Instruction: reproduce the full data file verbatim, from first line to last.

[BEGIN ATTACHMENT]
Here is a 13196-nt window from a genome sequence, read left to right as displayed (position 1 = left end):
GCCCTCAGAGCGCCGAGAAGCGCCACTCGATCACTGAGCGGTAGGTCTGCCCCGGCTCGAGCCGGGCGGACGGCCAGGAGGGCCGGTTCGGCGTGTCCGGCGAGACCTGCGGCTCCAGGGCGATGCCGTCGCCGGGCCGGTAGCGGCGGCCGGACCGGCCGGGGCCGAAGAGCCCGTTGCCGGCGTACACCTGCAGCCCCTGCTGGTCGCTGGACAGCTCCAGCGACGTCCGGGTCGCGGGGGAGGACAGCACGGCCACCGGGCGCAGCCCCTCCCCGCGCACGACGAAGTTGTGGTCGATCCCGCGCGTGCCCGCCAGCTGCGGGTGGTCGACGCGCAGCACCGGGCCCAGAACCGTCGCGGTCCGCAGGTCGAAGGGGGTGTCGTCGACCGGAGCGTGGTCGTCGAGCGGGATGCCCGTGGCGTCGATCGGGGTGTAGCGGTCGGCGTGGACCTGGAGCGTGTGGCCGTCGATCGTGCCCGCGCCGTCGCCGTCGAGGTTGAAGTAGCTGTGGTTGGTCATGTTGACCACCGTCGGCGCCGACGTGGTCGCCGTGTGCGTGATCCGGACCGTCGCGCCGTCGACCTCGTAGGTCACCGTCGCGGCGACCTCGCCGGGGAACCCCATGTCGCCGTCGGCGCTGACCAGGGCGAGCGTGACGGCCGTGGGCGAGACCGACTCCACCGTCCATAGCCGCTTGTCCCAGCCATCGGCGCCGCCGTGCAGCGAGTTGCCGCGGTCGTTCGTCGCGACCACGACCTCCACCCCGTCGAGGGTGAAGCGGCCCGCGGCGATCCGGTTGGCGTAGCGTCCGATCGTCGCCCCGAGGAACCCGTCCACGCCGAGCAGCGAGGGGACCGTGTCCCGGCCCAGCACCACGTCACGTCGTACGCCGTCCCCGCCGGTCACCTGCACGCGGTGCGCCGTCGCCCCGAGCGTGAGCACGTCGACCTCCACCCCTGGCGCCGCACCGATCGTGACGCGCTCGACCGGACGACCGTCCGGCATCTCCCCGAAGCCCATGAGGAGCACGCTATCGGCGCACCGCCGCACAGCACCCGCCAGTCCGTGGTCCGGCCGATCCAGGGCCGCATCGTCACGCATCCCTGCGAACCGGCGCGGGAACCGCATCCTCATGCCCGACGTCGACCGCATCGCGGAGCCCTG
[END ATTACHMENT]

Here is a 13196-nt window from a genome sequence, read left to right as displayed (position 1 = left end):
GCCCTCAGAGCGCCGAGAAGCGCCACTCGATCACTGAGCGGTAGGTCTGCCCCGGCTCGAGCCGGGCGGACGGCCAGGAGGGCCGGTTCGGCGTGTCCGGCGAGACCTGCGGCTCCAGGGCGATGCCGTCGCCGGGCCGGTAGCGGCGGCCGGACCGGCCGGGGCCGAAGAGCCCGTTGCCGGCGTACACCTGCAGCCCCTGCTGGTCGCTGGACAGCTCCAGCGACGTCCGGGTCGCGGGGGAGGACAGCACGGCCACCGGGCGCAGCCCCTCCCCGCGCACGACGAAGTTGTGGTCGATCCCGCGCGTGCCCGCCAGCTGCGGGTGGTCGACGCGCAGCACCGGGCCCAGAACCGTCGCGGTCCGCAGGTCGAAGGGGGTGTCGTCGACCGGAGCGTGGTCGTCGAGCGGGATGCCCGTGGCGTCGATCGGGGTGTAGCGGTCGGCGTGGACCTGGAGCGTGTGGCCGTCGATCGTGCCCGCGCCGTCGCCGTCGAGGTTGAAGTAGCTGTGGTTGGTCATGTTGACCACCGTCGGCGCCGACGTGGTCGCCGTGTGCGTGATCCGGACCGTCGCGCCGTCGACCTCGTAGGTCACCGTCGCGGCGACCTCGCCGGGGAACCCCATGTCGCCGTCGGCGCTGACCAGGGCGAGCGTGACGGCCGTGGGCGAGACCGACTCCACCGTCCATAGCCGCTTGTCCCAGCCATCGGCGCCGCCGTGCAGCGAGTTGCCGCGGTCGTTCGTCGCGACCACGACCTCCACCCCGTCGAGGGTGAAGCGGCCCGCGGCGATCCGGTTGGCGTAGCGTCCGATCGTCGCCCCGAGGAACCCGTCCACGCCGAGCAGCGAGGGGACCGTGTCCCGGCCCAGCACCACGTCACGTCGTACGCCGTCCCCGCCGGTCACCTGCACGCGGTGCGCCGTCGCCCCGAGCGTGAGCACGTCGACCTCCACCCCTGGCGCCGCACCGATCGTGACGCGCTCGACCGGACGACCGTCCGGCATCTCCCCGAAGCCCATGAGGAGCACGCTATCGGCGCACCGCCGCACAGCACCCGCCAGTCCGTGGTCCGGCCGATCCAGGGCCGCATCGTCACGCATCCCTGCGAACCGGCGCGGGAACCGCATCCTCATGCCCGACGTCGACCGCATCGCGGAGCCCTG